The horse race track of Shanghai (today’s People square) was at the center of the entertainment district in Old Shanghai. Hotels were built in the neighborhood including the home of Chinese stars, Yangtze Hotel (see post Yangtze Hotel for more details), the Great China Hotel and the New World Hotel.

Lászlo Hudec Park Hotel opened in 1934 on the Northern of the race track, on Bubbling Well Road. Financed by the Joint Savings Society, a major Chinese financial institution, it was a clear attempt to compete with the Cathay Hotel that opened a few year earlier on the Bund. As displayed in the advertising material below, entertainment was the main point of the hotel’s offer. If the Cathay was the home away from home for foreign travelers, the Park Hotel was designed with residents in mind, as well as guests coming to enjoy the race track and other local entertainment establishments. Those included the neighboring theaters (Grand Theater, Nanjing Theater and Metropole Theater), as well as the shopping temples on Nanjing Lu (Wing On, Sincere and Sun Department stores) as mentioned on the below map.

Advertising leaflet for Park Hotel in Shanghai

I particularly like the hotel silhouette and the characters displayed. Their dress look very much like characters from movie Casablanca. Another specific feature is the display of parts of the Chinese city (Longhua Pagoda and the Civic Center, in today Yangpu district ) as possible tours destination from the hotel. Although Longhua Pagoda was (and still is) a major tourist destination, the new Shanghai area of Jiangwan was rarely mentioned in foreign guides.

Using the same concrete raft technique as the Cathay, the 24 floors building was the highest of Shanghai… and in Asia. It only lost the Shanghai crown in the 1980’s when high buildings construction restarted. For decades the Park Hotel tower dominated Shanghai sky. The view from the top floor was unobstructed and stunning, as seen on the picture below. From up there, one could practically see the whole of Shanghai. For people of the time, this view must have been as stunning as the one from today’s Pudong skyscrapers.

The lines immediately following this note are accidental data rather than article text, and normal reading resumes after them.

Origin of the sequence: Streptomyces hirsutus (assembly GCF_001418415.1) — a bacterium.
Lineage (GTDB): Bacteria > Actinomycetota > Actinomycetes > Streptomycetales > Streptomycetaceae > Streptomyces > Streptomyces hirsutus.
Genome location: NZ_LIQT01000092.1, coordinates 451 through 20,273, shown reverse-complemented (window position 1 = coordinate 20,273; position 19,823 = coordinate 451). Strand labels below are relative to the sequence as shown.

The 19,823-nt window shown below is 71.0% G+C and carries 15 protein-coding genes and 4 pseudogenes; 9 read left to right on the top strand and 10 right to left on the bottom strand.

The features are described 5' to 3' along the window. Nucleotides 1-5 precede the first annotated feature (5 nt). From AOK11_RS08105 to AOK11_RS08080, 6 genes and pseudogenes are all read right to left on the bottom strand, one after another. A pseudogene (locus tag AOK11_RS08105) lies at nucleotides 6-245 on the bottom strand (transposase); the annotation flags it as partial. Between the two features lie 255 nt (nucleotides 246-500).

Since most of the original Art Deco interior and furniture has disappeared, the Park Hotel does not compare to today’s luxury hotel anymore. The exterior is now roughly back to its original design, but inside only the ball room of which the circle floor was designed by German Bauhaus trained architect Richard Paulick has survived.  When Park Hotel opened though, it was one of the best of Shanghai, competing not only in height but also in the best services with the Cathay. Below is a rare advertising leaflet for the

Rare advertising for Park Hotel

Pictures of the original Park hotel and decoration are extremely rare, but the hotel was clearly of the highest standard. It hosted two major restaurants, the Main Dining Room “remindful of the choicest wines and Epicurean French Cuisine” on the second floor and the Grill room on the 14th floor “which has a reputation on its own”. 14th floor was also the location of the Sky Terrace, I am preparing a special post on this one.

The Grill Room of Park Hotel. Thanks to my friend Peter Hibbard to find this one

It also had a lounge on the 3rd or 4th floor, ideal location for drinking cocktails while watching the horse races. The highest attention was put for the kitchen… though no Chinese restaurant is mentioned.  “The pastry cook has his place, and quite an important one” as high teas were (just like today) an important market for the hotel. The Park Hotel’s pastry reputation survived the years, as it was one of the few places to buy cakes until the bakery revival a few years ago. It was particularly famous for its Palmiers, or “butterfly cookies, Hu Die SU” as it is called in Chinese, that are still on sale today (Please see post “Tasting Old Shanghai” for more details).

It was quite a shock when I discovered this leaflet in a market in Shanghai more than 12 years ago. It can date it from 1937 or 1938, as I know from other sources that Mr T M Lamb was the GM in 1938. Nearly eighty years later, this advertising for Park Hotel looks very much like today’s top hotels promotion material.